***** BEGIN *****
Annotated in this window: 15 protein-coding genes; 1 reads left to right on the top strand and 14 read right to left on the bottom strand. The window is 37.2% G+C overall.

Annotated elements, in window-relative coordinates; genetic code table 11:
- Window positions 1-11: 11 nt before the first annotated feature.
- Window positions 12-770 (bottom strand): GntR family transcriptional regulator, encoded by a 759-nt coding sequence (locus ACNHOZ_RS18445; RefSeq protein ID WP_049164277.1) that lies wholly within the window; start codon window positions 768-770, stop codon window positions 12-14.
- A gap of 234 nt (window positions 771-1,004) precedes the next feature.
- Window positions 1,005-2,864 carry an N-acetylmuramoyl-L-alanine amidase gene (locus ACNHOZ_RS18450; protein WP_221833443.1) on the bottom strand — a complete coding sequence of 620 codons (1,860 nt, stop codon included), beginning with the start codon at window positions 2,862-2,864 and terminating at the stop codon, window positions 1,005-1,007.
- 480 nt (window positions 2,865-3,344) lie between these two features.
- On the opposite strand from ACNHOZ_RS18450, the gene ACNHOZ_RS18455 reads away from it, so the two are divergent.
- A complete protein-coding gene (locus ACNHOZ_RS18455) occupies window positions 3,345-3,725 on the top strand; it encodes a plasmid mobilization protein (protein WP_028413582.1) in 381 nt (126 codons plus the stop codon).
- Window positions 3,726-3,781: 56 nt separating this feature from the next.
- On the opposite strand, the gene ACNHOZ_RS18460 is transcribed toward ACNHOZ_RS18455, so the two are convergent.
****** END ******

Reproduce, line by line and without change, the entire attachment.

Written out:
Annotated in this window: 15 protein-coding genes; 1 reads left to right on the top strand and 14 read right to left on the bottom strand. The window is 37.2% G+C overall.

Annotated elements, in window-relative coordinates; genetic code table 11:
- Window positions 1-11: 11 nt before the first annotated feature.
- Window positions 12-770 (bottom strand): GntR family transcriptional regulator, encoded by a 759-nt coding sequence (locus ACNHOZ_RS18445; RefSeq protein ID WP_049164277.1) that lies wholly within the window; start codon window positions 768-770, stop codon window positions 12-14.
- A gap of 234 nt (window positions 771-1,004) precedes the next feature.
- Window positions 1,005-2,864 carry an N-acetylmuramoyl-L-alanine amidase gene (locus ACNHOZ_RS18450; protein WP_221833443.1) on the bottom strand — a complete coding sequence of 620 codons (1,860 nt, stop codon included), beginning with the start codon at window positions 2,862-2,864 and terminating at the stop codon, window positions 1,005-1,007.
- 480 nt (window positions 2,865-3,344) lie between these two features.
- On the opposite strand from ACNHOZ_RS18450, the gene ACNHOZ_RS18455 reads away from it, so the two are divergent.
- A complete protein-coding gene (locus ACNHOZ_RS18455) occupies window positions 3,345-3,725 on the top strand; it encodes a plasmid mobilization protein (protein WP_028413582.1) in 381 nt (126 codons plus the stop codon).
- Window positions 3,726-3,781: 56 nt separating this feature from the next.
- On the opposite strand, the gene ACNHOZ_RS18460 is transcribed toward ACNHOZ_RS18455, so the two are convergent.